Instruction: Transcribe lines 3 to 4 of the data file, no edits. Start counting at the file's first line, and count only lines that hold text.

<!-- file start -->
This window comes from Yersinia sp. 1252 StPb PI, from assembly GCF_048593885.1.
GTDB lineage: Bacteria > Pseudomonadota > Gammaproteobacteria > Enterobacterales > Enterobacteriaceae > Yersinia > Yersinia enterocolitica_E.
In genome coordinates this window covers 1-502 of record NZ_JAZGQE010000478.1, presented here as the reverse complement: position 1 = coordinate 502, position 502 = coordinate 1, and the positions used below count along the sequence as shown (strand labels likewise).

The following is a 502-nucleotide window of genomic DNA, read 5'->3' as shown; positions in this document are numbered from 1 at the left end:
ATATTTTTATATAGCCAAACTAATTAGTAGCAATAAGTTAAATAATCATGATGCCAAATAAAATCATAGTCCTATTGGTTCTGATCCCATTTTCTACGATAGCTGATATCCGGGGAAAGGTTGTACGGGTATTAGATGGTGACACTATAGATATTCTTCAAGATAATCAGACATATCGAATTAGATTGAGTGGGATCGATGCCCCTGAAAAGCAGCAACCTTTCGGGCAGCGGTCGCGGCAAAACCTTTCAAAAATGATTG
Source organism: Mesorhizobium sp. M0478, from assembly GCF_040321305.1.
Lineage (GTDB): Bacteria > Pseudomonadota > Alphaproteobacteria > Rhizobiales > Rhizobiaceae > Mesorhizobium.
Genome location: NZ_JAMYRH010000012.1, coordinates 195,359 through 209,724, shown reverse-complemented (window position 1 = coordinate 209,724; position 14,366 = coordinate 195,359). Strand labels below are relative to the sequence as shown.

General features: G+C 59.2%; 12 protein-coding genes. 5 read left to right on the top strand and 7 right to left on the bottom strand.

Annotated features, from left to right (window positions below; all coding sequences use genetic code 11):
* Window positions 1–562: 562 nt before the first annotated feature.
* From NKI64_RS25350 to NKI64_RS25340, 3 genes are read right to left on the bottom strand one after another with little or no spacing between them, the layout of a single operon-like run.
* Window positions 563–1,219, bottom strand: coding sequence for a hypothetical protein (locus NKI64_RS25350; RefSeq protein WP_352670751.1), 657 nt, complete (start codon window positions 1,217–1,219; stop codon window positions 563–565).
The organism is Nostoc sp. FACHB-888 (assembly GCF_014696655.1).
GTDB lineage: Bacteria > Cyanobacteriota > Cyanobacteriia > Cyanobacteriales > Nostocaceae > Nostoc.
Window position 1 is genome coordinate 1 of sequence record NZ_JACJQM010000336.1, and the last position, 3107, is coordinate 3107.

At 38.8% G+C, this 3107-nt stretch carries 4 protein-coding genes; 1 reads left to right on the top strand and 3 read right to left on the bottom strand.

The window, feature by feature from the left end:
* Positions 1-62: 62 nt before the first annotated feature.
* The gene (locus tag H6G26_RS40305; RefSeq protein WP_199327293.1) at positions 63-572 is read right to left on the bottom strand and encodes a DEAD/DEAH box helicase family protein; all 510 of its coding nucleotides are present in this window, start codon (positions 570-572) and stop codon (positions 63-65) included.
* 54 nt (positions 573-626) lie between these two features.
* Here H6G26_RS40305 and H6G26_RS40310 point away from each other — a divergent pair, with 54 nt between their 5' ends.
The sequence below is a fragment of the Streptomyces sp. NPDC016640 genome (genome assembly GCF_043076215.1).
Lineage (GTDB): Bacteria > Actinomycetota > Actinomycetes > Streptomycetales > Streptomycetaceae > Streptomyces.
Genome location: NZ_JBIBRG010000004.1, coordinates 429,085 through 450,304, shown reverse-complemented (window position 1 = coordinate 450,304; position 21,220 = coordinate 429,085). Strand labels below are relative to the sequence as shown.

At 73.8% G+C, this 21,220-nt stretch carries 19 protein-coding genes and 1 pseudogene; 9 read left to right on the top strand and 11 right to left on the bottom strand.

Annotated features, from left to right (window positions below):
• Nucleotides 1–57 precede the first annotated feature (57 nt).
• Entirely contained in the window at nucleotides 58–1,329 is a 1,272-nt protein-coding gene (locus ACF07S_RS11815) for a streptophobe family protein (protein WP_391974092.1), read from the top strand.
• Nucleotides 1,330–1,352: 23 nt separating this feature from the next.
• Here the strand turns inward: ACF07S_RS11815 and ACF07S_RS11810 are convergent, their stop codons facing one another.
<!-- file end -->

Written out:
In genome coordinates this window covers 1-502 of record NZ_JAZGQE010000478.1, presented here as the reverse complement: position 1 = coordinate 502, position 502 = coordinate 1, and the positions used below count along the sequence as shown (strand labels likewise).

The following is a 502-nucleotide window of genomic DNA, read 5'->3' as shown; positions in this document are numbered from 1 at the left end: